September 2013 – As Africa’s leading ecotourism company, Wilderness Safaris has been involved in rhino conservation for more than 20 years; assisting with black and white rhino reintroductions and conservation in six countries: Botswana, Malawi, Namibia, South Africa, Zambia and Zimbabwe.
This included the return of black and white rhino to the wild in Botswana after an 11-year absence; the return of white rhino to northern Kruger after an absence of 100 years; the supplementing of wild white rhino populations in Zimbabwe’s Hwange National Park; the translocation of black rhino to communal conservancies in Namibia to aid both conservation and ecotourism; and numerous other monitoring, research and security initiatives here and also in Malawi and Zambia.
“With the scourge of the rhino poaching epidemic reaching unbelievable heights in South Africa, it is vital for rhino conservation efforts to extend across borders to ensure the ongoing survival of the species. We are deeply committed to rhino conservation and will continue to be actively involved in monitoring and protection efforts, as well as fundraising in all six of these African countries”, said Kai Collins, Wilderness Safaris Group Biodiversity Conservation Manager.
Desert Rhino Camp in Namibia is an innovative partnership with an NGO (Save the Rhino Trust), the Namibian government and Wilderness Safaris. The camp pays directly for monitoring costs of black rhino in the area and further donates a set fee per bednight for rhino conservation.
Like many others in Africa, the small population of black rhino in Liwonde National Park, Malawi is severely threatened by poaching. This, coupled with the limited resources of Malawi’s Department of National Parks and Wildlife in continuing its protection, necessitated the launch of Wilderness Wildlife Trust’s Liwonde Rhino Protection Project in 2012. A number of rhino have subsequently been darted and collared, putting them under constant surveillance to enable the rhino monitoring team to record their movements and assist in ongoing rhino monitoring and research.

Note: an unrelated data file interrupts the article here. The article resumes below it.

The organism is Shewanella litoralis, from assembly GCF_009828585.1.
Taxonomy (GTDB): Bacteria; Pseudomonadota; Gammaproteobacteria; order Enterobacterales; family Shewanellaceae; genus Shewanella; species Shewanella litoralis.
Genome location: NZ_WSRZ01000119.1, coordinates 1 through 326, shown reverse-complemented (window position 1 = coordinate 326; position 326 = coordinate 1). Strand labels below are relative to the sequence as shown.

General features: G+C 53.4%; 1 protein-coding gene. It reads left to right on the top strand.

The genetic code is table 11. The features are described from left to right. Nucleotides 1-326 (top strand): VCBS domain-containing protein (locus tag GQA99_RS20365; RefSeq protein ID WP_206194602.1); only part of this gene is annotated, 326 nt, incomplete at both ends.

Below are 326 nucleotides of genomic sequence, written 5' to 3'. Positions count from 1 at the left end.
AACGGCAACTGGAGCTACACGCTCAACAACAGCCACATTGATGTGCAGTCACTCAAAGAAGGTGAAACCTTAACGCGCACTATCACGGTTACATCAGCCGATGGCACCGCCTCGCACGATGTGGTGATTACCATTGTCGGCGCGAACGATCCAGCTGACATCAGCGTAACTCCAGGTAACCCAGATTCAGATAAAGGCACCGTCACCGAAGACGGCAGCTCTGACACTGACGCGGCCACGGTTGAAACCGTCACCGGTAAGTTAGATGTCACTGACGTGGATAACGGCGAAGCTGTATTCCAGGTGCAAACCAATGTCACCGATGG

Wilderness Safaris’ Botswana Rhino Reintroduction Project continues to thrive under the guidance of Poster Malongwa and Njunja James, who monitor the black and white rhino reintroduced into the Mombo area of the Moremi Game Reserve over 12 years ago. This successful reintroduction programme is a collaborative conservation effort between Wilderness Safaris, Wilderness Wildlife Trust, Botswana's Department of Wildlife and National Parks (DWNP) and the Botswana Government.
Wilderness Safaris also continues to support the Parks and Wildlife Management Authority (PWMA) of Zimbabwe with regards to rhino management in Hwange National Park. The white rhino population of the Main Camp area of Hwange was almost wiped out in the early 1990s from poaching. Various translocations have therefore taken place from Matobo National Park to Hwange. Since 2000, conservation efforts have concentrated on management of black and white rhino in Intensive Protection Zones (IPZs) within the Parks. Activities include ear notching and micro chipping for individual identification of rhino, radio horn-implants, dehorning and snare removals. Hwange's rhino population has benefited from the genetic diversity introduced by the Matobo population.
More than just restoring biodiversity and ecological functioning, the increased opportunity for tourists to encounter rhino in these National Parks and other private wilderness concessions contributes to the countries’ tourism revenue and raises awareness about rhino conservation. Ecotourism plays a fundamental role in ensuring the long-term protection and survival of rhino.
Please visit www.wildernesstrust.com for more information on Wilderness Safaris’ conservation efforts.